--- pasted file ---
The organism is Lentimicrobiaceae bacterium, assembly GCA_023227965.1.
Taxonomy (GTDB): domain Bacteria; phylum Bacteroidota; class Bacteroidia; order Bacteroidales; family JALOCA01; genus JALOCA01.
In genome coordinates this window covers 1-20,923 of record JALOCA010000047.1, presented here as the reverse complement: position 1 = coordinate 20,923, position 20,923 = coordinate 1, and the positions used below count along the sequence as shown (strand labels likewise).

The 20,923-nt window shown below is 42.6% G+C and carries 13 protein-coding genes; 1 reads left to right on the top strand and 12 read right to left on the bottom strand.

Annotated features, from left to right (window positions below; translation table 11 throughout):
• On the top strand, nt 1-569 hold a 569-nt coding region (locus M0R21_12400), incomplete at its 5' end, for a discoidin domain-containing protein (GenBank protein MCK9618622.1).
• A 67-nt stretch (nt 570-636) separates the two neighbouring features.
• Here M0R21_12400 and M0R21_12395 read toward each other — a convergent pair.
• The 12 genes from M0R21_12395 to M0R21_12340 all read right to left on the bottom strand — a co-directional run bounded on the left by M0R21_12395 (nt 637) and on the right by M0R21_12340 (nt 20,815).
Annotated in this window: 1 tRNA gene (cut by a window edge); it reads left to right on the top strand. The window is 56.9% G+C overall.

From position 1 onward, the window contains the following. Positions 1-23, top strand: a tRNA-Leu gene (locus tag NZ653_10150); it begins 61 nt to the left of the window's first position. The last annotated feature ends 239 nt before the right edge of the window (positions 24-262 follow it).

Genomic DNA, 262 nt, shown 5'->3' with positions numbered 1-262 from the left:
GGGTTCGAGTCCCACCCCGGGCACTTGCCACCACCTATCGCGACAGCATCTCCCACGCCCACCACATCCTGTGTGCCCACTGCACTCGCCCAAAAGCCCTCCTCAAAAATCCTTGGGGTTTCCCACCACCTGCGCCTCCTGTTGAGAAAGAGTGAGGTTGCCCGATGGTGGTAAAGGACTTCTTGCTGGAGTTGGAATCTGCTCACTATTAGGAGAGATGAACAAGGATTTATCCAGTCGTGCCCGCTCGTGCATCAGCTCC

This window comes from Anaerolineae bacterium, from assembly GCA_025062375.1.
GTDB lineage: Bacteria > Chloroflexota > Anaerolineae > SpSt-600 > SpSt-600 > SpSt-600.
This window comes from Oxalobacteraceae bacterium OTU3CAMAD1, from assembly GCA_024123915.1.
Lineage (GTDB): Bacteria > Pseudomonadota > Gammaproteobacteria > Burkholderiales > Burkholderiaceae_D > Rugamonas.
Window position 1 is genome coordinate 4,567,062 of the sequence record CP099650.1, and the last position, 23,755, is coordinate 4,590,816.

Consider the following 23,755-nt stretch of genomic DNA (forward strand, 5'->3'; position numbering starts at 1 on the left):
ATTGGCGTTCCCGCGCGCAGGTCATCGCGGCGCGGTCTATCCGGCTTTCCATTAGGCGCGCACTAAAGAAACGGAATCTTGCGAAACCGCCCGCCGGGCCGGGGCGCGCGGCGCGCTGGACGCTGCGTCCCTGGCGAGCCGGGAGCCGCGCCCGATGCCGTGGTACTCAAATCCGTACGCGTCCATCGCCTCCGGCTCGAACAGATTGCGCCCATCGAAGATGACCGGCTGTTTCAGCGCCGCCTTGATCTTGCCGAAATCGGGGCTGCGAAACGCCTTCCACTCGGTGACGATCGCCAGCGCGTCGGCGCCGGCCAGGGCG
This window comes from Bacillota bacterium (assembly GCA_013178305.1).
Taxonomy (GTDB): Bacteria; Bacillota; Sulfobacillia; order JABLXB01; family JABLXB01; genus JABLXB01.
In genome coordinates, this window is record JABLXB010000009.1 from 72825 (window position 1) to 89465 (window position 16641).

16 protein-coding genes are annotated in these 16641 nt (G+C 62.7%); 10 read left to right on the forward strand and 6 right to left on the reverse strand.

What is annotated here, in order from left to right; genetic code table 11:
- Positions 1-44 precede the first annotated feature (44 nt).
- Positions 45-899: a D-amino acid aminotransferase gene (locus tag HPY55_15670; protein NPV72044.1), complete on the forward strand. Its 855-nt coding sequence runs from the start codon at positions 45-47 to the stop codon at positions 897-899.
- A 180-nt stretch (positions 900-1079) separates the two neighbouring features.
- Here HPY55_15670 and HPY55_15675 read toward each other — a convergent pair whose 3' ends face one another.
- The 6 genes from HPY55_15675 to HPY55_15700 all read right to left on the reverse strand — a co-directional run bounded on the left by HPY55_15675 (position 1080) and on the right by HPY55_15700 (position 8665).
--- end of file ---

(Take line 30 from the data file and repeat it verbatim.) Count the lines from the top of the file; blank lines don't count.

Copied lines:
- The 6 genes from HPY55_15675 to HPY55_15700 all read right to left on the reverse strand — a co-directional run bounded on the left by HPY55_15675 (position 1080) and on the right by HPY55_15700 (position 8665).